San Diego gets pro soccer: the NASL – The San Diego Union-Tribune
High-level professional soccer is coming to San Diego, after all.
The North American Soccer League, designated as a second-division league by U.S. Soccer, is expected to announce a San Diego expansion franchise that will begin play in 2018, first at USD’s Torero Stadium and later at a 10,000-seat venue it plans to build at an undisclosed location in North County.
The club’s majority owner is European star Demba Ba, and the investment group includes three of his former teammates: Chelsea midfielder Eden Hazard, French international Yohan Cabaye and Senegalese goal-scoring machine Moussa Sow. Ba left open the door of playing for the team he owns after his contract with China’s Shanghai Shenhua expires next summer.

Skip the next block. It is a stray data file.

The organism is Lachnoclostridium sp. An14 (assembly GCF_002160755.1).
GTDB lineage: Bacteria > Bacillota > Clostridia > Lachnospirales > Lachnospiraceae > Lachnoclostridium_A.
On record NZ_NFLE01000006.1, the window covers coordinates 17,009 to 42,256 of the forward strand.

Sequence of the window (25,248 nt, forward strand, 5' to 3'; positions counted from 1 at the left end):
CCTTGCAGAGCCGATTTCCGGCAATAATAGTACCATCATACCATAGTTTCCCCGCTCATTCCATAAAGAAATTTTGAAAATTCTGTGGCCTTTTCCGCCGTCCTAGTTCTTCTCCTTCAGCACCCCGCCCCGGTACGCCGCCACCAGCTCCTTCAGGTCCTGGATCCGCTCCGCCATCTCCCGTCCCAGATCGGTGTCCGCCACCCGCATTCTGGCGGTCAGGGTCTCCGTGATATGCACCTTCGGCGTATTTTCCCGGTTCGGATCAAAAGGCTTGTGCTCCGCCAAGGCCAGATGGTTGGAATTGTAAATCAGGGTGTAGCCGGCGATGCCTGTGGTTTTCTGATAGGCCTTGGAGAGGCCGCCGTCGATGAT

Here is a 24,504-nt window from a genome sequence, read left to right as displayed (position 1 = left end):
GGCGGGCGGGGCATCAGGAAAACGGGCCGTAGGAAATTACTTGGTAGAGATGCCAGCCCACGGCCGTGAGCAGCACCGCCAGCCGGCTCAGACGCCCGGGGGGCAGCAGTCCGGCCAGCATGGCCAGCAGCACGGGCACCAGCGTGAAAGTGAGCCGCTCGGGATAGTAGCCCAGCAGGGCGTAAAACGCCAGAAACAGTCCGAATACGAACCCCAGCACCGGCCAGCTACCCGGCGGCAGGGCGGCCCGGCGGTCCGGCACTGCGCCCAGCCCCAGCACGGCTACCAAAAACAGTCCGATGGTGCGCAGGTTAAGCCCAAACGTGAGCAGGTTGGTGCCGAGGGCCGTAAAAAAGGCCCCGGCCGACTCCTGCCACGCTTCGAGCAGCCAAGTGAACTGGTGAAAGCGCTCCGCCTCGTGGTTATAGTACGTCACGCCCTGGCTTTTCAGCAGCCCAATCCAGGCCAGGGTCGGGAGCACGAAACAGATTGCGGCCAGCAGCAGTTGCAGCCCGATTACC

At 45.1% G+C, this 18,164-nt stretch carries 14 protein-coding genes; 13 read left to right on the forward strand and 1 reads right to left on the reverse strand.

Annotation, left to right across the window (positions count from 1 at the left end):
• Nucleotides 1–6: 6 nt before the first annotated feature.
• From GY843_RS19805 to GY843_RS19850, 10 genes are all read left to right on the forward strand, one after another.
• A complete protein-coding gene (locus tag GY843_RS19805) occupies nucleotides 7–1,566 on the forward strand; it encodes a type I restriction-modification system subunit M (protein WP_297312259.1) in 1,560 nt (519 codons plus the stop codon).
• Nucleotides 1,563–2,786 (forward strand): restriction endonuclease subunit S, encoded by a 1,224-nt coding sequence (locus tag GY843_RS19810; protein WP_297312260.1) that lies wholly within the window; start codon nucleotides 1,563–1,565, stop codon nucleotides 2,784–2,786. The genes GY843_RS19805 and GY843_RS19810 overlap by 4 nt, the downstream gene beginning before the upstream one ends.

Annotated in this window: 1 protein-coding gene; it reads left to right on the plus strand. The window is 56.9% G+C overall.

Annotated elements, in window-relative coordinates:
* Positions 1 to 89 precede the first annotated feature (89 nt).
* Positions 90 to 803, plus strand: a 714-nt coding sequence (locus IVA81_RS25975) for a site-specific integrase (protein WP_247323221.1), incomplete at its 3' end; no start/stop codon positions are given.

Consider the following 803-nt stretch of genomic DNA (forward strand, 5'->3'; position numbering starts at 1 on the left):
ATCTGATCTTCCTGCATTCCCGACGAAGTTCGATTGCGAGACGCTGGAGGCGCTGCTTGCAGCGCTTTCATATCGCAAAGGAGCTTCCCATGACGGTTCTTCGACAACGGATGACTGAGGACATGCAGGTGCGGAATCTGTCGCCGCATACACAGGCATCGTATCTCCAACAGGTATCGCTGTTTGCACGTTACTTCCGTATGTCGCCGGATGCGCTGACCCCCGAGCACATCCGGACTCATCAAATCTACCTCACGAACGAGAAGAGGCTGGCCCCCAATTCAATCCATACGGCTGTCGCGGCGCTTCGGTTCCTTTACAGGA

“When I came and saw the city and looked at the football, I thought: ‘This is right on point, this is the right spot,’” Ba said. “American soccer is growing, and I know that Americans, if they put their head into something, they’re going to be successful.
“I want to be part of this success.”
The deal with eight-team NASL was finalized last month, but Ba’s group said it “purposely delayed” the announcement so it wouldn’t conflict with the public debate over the SoccerCity proposal for the Qualcomm Stadium land and its pursuit of a Major League Soccer team, which culminated last week with the City Council putting the initiative on the November 2018 ballot instead of a special election sooner.
Formal confirmation from the NASL could come as early as Monday. The team is planning an introductory news conference in July.